Ever since Howai (Jenny) Chan, OD, was an optometry student, she had always dreamed of opening her own private practice. Since her graduation from Nova Southeastern University College of Optometry in 2013, she reached her destination by opening Clarity Eyecare in Baltimore, Maryland.
After coming to Baltimore for one of her internships, Dr. Chan quickly fell in love with its historical background and small-town neighborhood. “I was searching for a neighborhood that would be open to a boutique-type practice, and Baltimore was the perfect place. It’s small yet close to everything, and the market isn’t super saturated and competitive,” she says.
TURNING THE PAGE
She signed the lease in June 2020, and construction ran until the end of October 2020 due to a one-month delay. “The COVID-19 pandemic slowed a lot of the processes. A one-day permit review took a month, and custom-ordered wood furniture was delayed because the wood mills had a shortage of labor,” she says.
But the extra time proved handy because Dr. Chan could focus on creating the practice’s social media and internet presence in September. “It was a great tactic to increase our presence in the community and garner attention,” she says.
A WINDOW WITH WOW FACTOR
The location, with 2,271 square feet, features two exam rooms, a contact lens room, a pretesting room and a break room (also used as a lab). “I wanted the practice to have a boutique style and be warm and welcoming while incorporating Baltimore’s unique modern industrial theme,” Dr. Chan says. Mixing these three themes was not simple, but she created a beautiful palette of brick red, gold lights and maple wood.
The huge display window is meant to lure passersby to Clarity Eyecare, just like the old bookstore did. The fall window is decorated with leaves of red and gold that resemble a pair of eyeglasses hanging from an array of branches. It’s the perfect dive into autumn and the warm colors complement the red brick walls.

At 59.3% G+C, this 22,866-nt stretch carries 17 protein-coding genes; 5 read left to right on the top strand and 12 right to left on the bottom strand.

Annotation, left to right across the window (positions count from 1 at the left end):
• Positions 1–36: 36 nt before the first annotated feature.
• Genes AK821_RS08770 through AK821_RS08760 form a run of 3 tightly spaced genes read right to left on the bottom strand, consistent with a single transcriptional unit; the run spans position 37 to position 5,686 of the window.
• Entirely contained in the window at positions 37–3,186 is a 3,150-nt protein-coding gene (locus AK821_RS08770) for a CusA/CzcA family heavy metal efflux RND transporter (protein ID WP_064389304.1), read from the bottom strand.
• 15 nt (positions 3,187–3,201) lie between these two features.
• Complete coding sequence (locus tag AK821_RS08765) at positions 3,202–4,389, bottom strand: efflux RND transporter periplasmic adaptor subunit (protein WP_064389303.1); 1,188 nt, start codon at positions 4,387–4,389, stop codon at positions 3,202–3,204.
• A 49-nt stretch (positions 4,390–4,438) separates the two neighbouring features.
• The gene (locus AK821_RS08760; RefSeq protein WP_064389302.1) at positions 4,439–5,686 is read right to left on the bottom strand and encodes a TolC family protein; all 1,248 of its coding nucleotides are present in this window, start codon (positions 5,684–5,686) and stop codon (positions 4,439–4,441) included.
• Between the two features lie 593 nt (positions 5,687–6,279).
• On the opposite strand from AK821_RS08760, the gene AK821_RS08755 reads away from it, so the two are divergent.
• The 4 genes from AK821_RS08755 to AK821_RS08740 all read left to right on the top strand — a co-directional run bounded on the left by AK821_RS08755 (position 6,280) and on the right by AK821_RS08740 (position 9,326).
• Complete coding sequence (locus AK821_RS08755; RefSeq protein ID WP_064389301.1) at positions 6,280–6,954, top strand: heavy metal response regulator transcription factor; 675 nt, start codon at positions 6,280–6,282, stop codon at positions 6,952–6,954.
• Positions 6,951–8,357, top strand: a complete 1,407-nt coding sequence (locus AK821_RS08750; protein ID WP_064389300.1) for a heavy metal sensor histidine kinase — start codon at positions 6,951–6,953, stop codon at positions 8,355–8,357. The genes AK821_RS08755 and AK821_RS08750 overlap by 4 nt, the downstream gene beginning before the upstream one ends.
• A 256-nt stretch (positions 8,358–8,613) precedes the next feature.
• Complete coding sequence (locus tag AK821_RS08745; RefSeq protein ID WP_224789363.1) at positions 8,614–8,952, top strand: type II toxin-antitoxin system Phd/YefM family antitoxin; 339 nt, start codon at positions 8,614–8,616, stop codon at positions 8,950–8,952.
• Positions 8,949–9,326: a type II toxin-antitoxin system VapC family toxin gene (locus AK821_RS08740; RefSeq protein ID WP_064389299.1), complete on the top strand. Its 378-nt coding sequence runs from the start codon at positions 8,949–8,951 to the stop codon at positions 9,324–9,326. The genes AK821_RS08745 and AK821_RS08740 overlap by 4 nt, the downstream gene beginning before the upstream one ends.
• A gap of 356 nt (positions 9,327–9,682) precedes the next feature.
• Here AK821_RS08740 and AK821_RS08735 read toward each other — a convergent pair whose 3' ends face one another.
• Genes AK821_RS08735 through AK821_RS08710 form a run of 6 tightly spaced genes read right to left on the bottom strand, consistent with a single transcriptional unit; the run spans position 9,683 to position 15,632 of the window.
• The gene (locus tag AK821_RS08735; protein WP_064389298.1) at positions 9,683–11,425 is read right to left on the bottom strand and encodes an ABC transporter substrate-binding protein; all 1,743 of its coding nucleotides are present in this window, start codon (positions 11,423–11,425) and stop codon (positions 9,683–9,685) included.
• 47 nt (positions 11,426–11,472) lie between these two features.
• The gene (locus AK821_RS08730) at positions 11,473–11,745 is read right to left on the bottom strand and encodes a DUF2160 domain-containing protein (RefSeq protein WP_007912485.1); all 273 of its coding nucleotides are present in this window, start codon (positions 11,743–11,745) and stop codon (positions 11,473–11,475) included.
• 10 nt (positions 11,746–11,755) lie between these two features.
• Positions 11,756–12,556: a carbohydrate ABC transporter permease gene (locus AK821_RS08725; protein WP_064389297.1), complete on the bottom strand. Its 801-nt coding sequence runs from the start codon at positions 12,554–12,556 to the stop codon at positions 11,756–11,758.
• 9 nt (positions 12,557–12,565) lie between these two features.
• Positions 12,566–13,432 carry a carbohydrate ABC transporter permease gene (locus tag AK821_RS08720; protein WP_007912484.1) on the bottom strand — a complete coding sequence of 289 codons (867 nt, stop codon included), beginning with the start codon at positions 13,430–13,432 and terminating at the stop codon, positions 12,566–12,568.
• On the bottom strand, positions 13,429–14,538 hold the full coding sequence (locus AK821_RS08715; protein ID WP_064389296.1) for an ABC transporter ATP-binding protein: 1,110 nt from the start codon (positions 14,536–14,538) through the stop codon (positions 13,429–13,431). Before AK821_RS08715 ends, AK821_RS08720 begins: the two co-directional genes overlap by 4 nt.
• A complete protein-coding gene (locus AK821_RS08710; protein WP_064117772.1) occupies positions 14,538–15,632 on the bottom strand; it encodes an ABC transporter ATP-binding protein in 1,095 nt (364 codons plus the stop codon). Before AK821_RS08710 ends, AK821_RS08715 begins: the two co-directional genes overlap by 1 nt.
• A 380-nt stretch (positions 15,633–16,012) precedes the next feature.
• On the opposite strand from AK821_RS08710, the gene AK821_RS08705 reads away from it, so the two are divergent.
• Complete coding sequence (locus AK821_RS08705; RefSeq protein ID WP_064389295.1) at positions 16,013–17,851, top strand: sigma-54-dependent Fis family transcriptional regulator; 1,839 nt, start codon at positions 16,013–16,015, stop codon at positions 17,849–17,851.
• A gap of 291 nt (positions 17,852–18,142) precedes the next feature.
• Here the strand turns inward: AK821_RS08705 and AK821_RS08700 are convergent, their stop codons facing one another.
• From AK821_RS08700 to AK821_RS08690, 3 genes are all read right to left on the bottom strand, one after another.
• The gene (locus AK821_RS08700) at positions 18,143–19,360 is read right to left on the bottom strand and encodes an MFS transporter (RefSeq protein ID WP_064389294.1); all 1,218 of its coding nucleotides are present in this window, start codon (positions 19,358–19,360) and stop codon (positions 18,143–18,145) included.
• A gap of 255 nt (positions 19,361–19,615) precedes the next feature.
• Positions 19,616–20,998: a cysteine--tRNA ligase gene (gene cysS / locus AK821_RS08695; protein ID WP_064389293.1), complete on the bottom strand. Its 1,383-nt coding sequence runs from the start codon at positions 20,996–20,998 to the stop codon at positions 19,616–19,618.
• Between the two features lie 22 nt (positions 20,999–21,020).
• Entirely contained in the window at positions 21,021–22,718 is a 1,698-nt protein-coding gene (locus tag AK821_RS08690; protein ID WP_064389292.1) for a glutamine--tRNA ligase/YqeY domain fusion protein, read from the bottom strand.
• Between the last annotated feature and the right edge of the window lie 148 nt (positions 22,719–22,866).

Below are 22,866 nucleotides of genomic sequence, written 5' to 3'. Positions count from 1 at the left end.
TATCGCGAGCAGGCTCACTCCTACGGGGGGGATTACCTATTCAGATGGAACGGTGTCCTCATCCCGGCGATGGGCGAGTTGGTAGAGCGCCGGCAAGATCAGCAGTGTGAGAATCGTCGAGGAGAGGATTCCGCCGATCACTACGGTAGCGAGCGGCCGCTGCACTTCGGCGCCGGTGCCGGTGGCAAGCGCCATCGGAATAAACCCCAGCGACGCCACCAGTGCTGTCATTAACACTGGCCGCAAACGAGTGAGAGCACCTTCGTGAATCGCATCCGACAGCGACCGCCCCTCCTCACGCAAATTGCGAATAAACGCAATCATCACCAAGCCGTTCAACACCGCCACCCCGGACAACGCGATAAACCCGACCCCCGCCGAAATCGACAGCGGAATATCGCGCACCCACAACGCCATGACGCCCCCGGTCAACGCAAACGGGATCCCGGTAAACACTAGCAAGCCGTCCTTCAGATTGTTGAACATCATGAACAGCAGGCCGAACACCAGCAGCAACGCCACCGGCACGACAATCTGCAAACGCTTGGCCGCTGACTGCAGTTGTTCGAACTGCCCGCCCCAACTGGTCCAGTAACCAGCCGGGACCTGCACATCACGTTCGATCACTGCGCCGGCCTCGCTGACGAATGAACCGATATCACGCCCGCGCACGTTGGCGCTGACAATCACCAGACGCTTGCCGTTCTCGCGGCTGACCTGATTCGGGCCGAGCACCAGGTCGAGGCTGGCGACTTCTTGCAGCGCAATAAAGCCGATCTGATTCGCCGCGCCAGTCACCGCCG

“Every seasonal change or special holiday, I change the displays accordingly with the help of my staff and family,” she says. Previously, Dr. Chan decorated the window with colorful, mini hot air balloons and pinwheels to express the nostalgia of summer activities. “It was also a quirky nod to optometry because our pretesting screens have a photo of hot air balloons,” she says.
Although the display window decorations take time and effort, they function as a great marketing tool. “The window is a great photo opportunity and brings in a lot of foot traffic. About a third of my patients are people who have walked by our practice before,” she says.
WARM AND COZY WITH A HINT OF HISTORY
Once inside the practice, patients notice the maple wood shelves and tables with chestnut-colored chairs that evoke the feeling of the warmness of a fireplace. “Maple wood is a fairly uniform grain and neutral in color, which would allow the glasses to stand out more easily,” she says.
The shelves display the frames without confining them behind glass. “Instead of frame boards, I placed all the eyewear on open shelves so patients feel welcome to try them on. I didn’t want any glass cages to stop their paths,” Dr. Chan says.
Near the front desk, a scripted saying “Oh, say can you see” decorates the wall as a tribute to the national anthem. Francis Scott Key wrote the poem The Star-Spangled Banner after watching the bombardment at Fort Henry, located a few minutes from the practice. “Not only is it commemorating Baltimore’s history, I love how it also has an optometry pun in it,” she says.
Much of her window displays and warm color schemes were inspired by her colleagues, Dr. Chan says. “Inspiration from colleagues has been really important in terms of trying to solidify what I was looking for and how I was to design a space that goes outside the box. I especially want to give a shout out to Faye Gamboa, OD,” she says.